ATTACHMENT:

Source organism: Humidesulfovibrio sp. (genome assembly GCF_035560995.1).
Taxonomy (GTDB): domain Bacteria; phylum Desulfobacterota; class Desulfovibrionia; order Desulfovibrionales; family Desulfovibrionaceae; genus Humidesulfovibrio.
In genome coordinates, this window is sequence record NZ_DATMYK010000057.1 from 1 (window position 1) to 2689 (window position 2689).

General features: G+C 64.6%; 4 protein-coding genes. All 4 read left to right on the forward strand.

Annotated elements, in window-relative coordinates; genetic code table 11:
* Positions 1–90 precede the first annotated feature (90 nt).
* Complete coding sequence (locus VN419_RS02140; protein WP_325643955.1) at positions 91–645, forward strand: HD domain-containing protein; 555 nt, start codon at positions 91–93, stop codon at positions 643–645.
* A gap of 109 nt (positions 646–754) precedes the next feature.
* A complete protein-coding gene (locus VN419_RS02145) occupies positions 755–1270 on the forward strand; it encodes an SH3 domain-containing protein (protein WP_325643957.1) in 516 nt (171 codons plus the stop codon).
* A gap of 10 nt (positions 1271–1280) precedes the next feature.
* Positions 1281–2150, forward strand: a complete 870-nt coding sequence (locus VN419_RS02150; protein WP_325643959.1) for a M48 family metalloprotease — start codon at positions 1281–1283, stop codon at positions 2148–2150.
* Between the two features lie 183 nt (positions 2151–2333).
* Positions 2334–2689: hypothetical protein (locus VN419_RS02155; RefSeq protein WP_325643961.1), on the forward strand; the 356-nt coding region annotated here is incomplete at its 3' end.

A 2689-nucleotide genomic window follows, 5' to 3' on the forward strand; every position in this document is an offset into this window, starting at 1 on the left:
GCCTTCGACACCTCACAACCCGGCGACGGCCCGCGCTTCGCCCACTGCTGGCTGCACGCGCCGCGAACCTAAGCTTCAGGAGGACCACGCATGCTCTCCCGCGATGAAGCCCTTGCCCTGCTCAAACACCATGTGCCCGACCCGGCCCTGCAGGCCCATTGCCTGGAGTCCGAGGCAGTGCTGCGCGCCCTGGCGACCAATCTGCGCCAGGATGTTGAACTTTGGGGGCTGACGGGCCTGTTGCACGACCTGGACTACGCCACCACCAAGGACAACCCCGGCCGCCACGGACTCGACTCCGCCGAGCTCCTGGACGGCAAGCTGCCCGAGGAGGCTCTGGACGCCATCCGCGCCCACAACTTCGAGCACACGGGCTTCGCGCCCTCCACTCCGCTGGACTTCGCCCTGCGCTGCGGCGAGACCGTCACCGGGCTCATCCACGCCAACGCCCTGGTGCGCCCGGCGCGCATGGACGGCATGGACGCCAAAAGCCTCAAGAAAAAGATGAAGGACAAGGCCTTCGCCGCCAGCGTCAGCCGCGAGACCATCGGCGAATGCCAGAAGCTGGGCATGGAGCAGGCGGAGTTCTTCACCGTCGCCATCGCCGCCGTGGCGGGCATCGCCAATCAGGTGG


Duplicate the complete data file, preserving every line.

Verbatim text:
Source organism: Humidesulfovibrio sp. (genome assembly GCF_035560995.1).
Taxonomy (GTDB): domain Bacteria; phylum Desulfobacterota; class Desulfovibrionia; order Desulfovibrionales; family Desulfovibrionaceae; genus Humidesulfovibrio.
In genome coordinates, this window is sequence record NZ_DATMYK010000057.1 from 1 (window position 1) to 2689 (window position 2689).

General features: G+C 64.6%; 4 protein-coding genes. All 4 read left to right on the forward strand.

Annotated elements, in window-relative coordinates; genetic code table 11:
* Positions 1–90 precede the first annotated feature (90 nt).
* Complete coding sequence (locus VN419_RS02140; protein WP_325643955.1) at positions 91–645, forward strand: HD domain-containing protein; 555 nt, start codon at positions 91–93, stop codon at positions 643–645.
* A gap of 109 nt (positions 646–754) precedes the next feature.
* A complete protein-coding gene (locus VN419_RS02145) occupies positions 755–1270 on the forward strand; it encodes an SH3 domain-containing protein (protein WP_325643957.1) in 516 nt (171 codons plus the stop codon).
* A gap of 10 nt (positions 1271–1280) precedes the next feature.
* Positions 1281–2150, forward strand: a complete 870-nt coding sequence (locus VN419_RS02150; protein WP_325643959.1) for a M48 family metalloprotease — start codon at positions 1281–1283, stop codon at positions 2148–2150.
* Between the two features lie 183 nt (positions 2151–2333).
* Positions 2334–2689: hypothetical protein (locus VN419_RS02155; RefSeq protein WP_325643961.1), on the forward strand; the 356-nt coding region annotated here is incomplete at its 3' end.

A 2689-nucleotide genomic window follows, 5' to 3' on the forward strand; every position in this document is an offset into this window, starting at 1 on the left:
GCCTTCGACACCTCACAACCCGGCGACGGCCCGCGCTTCGCCCACTGCTGGCTGCACGCGCCGCGAACCTAAGCTTCAGGAGGACCACGCATGCTCTCCCGCGATGAAGCCCTTGCCCTGCTCAAACACCATGTGCCCGACCCGGCCCTGCAGGCCCATTGCCTGGAGTCCGAGGCAGTGCTGCGCGCCCTGGCGACCAATCTGCGCCAGGATGTTGAACTTTGGGGGCTGACGGGCCTGTTGCACGACCTGGACTACGCCACCACCAAGGACAACCCCGGCCGCCACGGACTCGACTCCGCCGAGCTCCTGGACGGCAAGCTGCCCGAGGAGGCTCTGGACGCCATCCGCGCCCACAACTTCGAGCACACGGGCTTCGCGCCCTCCACTCCGCTGGACTTCGCCCTGCGCTGCGGCGAGACCGTCACCGGGCTCATCCACGCCAACGCCCTGGTGCGCCCGGCGCGCATGGACGGCATGGACGCCAAAAGCCTCAAGAAAAAGATGAAGGACAAGGCCTTCGCCGCCAGCGTCAGCCGCGAGACCATCGGCGAATGCCAGAAGCTGGGCATGGAGCAGGCGGAGTTCTTCACCGTCGCCATCGCCGCCGTGGCGGGCATCGCCAATCAGGTGG